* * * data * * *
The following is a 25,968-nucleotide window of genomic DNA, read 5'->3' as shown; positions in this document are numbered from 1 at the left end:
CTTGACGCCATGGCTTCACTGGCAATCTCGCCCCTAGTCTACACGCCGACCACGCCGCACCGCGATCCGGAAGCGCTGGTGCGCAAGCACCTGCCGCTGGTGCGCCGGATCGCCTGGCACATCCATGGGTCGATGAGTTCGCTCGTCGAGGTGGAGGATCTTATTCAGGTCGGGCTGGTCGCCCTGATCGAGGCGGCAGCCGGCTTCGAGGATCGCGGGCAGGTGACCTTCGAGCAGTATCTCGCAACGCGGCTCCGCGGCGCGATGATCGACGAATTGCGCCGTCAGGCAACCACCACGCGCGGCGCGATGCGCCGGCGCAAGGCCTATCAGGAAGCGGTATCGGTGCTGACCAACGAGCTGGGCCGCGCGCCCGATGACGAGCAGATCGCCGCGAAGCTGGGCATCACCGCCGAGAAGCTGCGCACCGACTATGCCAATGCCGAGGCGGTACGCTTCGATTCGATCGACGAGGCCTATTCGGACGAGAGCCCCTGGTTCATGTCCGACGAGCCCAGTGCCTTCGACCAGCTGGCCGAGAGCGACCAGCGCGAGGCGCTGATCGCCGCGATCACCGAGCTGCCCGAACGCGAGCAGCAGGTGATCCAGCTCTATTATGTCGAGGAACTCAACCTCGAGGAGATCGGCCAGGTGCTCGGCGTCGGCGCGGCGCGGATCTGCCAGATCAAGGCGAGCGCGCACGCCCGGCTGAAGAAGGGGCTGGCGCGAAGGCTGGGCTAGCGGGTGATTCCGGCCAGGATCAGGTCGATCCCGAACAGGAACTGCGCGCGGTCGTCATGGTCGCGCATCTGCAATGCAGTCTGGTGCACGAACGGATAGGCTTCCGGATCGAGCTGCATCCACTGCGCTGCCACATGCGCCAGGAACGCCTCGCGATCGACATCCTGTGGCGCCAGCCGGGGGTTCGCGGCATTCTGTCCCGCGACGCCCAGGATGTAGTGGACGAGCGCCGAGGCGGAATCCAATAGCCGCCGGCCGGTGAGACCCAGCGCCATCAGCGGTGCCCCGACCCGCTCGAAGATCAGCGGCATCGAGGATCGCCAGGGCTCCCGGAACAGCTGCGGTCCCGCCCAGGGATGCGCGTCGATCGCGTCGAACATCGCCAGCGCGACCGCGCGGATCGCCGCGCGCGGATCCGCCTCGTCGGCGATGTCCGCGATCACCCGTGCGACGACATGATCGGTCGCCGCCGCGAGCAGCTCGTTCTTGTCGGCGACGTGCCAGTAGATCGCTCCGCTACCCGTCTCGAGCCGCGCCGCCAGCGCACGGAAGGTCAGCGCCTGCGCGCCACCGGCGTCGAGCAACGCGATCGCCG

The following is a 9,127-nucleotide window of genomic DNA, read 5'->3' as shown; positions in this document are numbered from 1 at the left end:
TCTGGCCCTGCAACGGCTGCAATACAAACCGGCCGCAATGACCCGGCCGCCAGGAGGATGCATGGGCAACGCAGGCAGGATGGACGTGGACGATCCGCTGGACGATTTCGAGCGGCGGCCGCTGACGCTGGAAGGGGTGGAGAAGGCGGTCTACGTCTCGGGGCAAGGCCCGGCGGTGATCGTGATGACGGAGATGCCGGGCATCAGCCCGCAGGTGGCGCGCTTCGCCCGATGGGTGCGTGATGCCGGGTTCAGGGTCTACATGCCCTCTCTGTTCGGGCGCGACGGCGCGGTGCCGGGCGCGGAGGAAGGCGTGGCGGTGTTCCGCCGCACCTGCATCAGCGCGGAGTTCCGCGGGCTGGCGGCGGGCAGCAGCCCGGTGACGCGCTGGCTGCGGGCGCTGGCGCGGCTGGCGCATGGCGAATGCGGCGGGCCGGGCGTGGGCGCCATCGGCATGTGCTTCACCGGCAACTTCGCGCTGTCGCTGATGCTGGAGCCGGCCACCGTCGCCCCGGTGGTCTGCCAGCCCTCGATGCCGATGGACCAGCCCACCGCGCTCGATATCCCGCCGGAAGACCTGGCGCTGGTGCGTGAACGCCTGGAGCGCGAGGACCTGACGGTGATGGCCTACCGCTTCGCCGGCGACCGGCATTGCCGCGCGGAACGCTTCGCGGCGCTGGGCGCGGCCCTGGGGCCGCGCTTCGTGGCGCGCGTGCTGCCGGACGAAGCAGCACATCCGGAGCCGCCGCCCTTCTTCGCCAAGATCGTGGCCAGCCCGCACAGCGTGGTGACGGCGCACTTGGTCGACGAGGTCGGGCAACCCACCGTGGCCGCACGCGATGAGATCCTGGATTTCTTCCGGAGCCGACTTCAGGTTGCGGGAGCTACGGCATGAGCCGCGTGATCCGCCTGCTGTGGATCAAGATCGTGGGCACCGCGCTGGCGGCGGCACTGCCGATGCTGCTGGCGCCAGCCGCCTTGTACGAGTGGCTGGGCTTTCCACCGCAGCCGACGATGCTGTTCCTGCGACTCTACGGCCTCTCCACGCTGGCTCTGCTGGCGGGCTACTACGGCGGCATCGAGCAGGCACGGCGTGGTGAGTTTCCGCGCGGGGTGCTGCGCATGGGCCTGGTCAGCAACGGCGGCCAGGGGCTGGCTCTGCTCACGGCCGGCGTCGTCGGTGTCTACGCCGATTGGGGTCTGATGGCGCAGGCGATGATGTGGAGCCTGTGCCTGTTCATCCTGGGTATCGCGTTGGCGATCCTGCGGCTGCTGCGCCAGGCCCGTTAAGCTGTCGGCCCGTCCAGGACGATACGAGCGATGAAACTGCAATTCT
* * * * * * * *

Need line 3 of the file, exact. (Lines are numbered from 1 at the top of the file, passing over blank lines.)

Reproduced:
The following is a 9,127-nucleotide window of genomic DNA, read 5'->3' as shown; positions in this document are numbered from 1 at the left end: